Access to protected base member

Discussion in 'C++' started by Andy Ward, Jun 17, 2004.

  1. Andy Ward

    Andy Ward Guest

    Given the following code:
    class A
    {
    protected:
    int pro;
    };

    class B : public A
    {
    public:
    void foo()
    {
    A * a;
    a->pro;

    B * b;
    b->pro2;
    }
    protected:
    int pro2;
    };

    The line b->pro2 compiles fine, however the line a->pro does not compile.
    Could someone please explain to me why.
    Thanks.
    Andy Ward, Jun 17, 2004
    #1
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  2. Andy Ward

    David Harmon Guest

    On Thu, 17 Jun 2004 12:11:48 +1200 in comp.lang.c++, "Andy Ward"
    <> wrote,
    >The line b->pro2 compiles fine, however the line a->pro does not compile.
    >Could someone please explain to me why.


    Pointer b is promised to point to a B instance, therefore it is
    legitimate for class B members to access protected members.

    Pointer a can point to A and other derived classes that are not B
    instances, therefore it would be wrong for B to have access.
    David Harmon, Jun 17, 2004
    #2
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  3. Andy Ward

    Andy Ward Guest

    "David Harmon" <> wrote in message
    news:...
    > On Thu, 17 Jun 2004 12:11:48 +1200 in comp.lang.c++, "Andy Ward"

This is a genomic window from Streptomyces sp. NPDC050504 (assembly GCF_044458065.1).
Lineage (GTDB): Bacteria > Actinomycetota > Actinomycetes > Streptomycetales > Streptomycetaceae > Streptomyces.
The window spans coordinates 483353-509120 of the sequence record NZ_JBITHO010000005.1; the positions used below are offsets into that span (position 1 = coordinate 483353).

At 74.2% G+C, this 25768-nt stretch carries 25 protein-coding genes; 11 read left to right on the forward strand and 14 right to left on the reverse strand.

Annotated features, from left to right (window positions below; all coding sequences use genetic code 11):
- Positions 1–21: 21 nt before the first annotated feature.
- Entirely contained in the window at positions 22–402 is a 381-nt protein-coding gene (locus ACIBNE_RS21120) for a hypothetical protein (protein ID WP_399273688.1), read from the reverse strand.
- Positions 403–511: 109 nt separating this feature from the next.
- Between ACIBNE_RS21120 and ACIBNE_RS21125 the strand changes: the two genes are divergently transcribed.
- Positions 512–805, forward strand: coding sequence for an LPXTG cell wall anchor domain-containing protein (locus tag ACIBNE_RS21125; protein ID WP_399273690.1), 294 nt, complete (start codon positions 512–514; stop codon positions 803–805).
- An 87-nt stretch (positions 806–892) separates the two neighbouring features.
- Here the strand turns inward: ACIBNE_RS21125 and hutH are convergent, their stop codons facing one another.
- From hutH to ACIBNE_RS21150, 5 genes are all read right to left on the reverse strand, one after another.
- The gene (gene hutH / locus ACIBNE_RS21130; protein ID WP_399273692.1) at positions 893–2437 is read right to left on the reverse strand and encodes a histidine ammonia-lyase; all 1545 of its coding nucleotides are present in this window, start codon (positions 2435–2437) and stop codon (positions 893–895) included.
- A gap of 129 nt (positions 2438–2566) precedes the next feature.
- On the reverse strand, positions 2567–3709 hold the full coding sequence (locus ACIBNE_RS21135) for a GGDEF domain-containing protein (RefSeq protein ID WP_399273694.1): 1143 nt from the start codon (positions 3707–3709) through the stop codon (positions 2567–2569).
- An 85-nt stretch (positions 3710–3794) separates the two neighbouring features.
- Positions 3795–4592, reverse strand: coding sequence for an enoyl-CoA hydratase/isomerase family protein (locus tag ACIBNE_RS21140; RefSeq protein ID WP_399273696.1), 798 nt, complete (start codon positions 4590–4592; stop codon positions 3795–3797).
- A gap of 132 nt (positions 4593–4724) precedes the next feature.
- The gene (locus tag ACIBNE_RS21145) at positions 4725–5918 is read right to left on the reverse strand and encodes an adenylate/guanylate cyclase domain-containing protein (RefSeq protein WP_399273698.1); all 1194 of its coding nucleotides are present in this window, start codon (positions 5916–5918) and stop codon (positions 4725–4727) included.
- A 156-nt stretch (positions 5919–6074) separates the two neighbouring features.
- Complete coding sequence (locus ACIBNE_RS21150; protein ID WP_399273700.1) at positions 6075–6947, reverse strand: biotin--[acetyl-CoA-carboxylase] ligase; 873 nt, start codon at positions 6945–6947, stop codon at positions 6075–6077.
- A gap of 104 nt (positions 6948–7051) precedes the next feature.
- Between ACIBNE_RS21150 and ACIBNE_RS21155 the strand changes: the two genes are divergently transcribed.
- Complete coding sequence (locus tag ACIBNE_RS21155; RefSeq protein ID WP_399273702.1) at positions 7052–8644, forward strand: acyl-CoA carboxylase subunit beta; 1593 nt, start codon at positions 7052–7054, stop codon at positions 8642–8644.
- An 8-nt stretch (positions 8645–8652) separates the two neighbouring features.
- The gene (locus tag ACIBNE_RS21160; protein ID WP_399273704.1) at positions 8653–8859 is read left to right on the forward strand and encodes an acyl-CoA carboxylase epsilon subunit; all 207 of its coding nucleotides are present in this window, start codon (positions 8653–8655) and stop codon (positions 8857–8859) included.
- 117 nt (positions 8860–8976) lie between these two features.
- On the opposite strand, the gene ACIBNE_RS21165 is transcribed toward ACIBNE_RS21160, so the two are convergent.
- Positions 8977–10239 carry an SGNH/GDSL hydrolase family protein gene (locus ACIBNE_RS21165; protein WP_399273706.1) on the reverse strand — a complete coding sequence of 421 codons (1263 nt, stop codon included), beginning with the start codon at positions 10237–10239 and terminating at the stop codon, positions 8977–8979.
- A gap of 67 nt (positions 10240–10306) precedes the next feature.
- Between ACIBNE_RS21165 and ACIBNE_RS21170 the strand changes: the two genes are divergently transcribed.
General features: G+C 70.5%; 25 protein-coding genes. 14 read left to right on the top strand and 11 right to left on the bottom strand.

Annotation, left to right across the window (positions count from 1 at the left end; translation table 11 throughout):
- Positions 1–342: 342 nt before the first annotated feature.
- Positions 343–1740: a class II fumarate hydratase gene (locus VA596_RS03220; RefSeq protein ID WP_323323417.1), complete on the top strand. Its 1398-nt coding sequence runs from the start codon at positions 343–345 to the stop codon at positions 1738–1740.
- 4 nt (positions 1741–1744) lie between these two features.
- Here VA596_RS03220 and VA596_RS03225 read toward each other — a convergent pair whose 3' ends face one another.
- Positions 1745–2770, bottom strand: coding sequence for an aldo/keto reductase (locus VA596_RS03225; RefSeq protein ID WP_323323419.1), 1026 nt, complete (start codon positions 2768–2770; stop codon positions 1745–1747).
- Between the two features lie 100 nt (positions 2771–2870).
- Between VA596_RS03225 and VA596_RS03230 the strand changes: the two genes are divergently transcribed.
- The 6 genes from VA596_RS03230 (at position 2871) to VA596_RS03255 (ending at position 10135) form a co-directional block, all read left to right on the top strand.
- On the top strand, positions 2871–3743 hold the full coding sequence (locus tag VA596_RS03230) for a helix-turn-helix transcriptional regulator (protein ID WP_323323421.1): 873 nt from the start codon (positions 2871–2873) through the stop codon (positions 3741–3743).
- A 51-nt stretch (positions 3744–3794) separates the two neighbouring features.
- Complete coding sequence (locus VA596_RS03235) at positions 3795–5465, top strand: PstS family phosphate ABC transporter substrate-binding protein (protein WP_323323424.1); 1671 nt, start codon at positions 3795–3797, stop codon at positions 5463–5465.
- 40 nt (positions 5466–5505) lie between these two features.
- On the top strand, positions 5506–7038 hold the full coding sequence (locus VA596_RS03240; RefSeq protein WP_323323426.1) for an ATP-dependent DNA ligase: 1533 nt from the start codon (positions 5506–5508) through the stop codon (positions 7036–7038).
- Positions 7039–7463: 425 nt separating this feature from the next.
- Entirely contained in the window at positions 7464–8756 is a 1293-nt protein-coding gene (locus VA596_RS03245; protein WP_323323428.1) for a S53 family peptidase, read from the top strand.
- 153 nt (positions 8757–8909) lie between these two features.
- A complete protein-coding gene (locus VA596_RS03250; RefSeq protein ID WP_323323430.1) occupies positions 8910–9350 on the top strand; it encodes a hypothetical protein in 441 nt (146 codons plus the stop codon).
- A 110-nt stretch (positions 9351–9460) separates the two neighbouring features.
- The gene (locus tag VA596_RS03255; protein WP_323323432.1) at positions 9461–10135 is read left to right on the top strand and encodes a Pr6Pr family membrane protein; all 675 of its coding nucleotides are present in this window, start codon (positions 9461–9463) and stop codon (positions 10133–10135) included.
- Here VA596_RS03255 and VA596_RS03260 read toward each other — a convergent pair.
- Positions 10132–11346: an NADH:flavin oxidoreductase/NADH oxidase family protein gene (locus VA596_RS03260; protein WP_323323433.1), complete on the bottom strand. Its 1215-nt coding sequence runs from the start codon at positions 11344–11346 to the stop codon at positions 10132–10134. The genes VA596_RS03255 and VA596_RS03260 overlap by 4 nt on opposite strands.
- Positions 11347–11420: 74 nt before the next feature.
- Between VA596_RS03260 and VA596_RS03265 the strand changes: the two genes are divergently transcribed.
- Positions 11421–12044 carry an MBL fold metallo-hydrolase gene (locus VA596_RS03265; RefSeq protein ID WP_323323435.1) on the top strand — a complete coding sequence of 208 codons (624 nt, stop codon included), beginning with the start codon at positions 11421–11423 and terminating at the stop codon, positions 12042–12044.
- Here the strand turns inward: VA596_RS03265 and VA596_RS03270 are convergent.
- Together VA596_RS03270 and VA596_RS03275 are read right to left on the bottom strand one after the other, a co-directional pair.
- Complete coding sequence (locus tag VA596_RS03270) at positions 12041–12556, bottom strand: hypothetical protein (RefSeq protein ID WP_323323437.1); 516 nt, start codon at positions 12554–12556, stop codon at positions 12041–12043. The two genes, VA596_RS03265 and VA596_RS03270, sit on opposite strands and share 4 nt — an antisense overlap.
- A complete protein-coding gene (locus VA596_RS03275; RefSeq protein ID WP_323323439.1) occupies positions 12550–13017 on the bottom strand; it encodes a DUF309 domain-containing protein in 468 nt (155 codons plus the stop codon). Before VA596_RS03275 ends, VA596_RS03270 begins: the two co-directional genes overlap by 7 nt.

> <> wrote,
    > >The line b->pro2 compiles fine, however the line a->pro does not compile.
    > >Could someone please explain to me why.

    >
    > Pointer b is promised to point to a B instance, therefore it is
    > legitimate for class B members to access protected members.
    >
    > Pointer a can point to A and other derived classes that are not B
    > instances, therefore it would be wrong for B to have access.
    >


    Of course, thank you.
    Andy Ward, Jun 17, 2004
    #3
  4. Andy Ward

    Hunter Hou Guest

    David Harmon wrote:

    >
    > Pointer a can point to A and other derived classes that are not B
    > instances, therefore it would be wrong for B to have access.
    >


    class B: public A { ... };

    public derivation means that base class( A ) protected members can be
    used by members and friends of derived class( B ). How does above not
    break this rule?

    thanks - hunter
    Hunter Hou, Jun 18, 2004
    #4
  5. Andy Ward

    David Harmon Guest

    On Fri, 18 Jun 2004 16:51:22 +0800 in comp.lang.c++, Hunter Hou
    <> wrote,
    >David Harmon wrote:
    >
    >>
    >> Pointer a can point to A and other derived classes that are not B
    >> instances, therefore it would be wrong for B to have access.
    >>

    >
    >class B: public A { ... };
    >
    >public derivation means that base class( A ) protected members can be
    >used by members and friends of derived class( B ). How does above not
    >break this rule?


    public|protected|private derivation mean that protected members of A can
    be accessed from B when the A is actually the base class part of a B
    object. You do not get freebie access to mess around with the base
    class members of C objects, D objects, E objects or any other class that
    is foreign to B just because it also derives from A.

    I hope that is more clear; I don't know how else to say it.
    David Harmon, Jun 19, 2004
    #5
  6. Andy Ward

    Hunter Hou Guest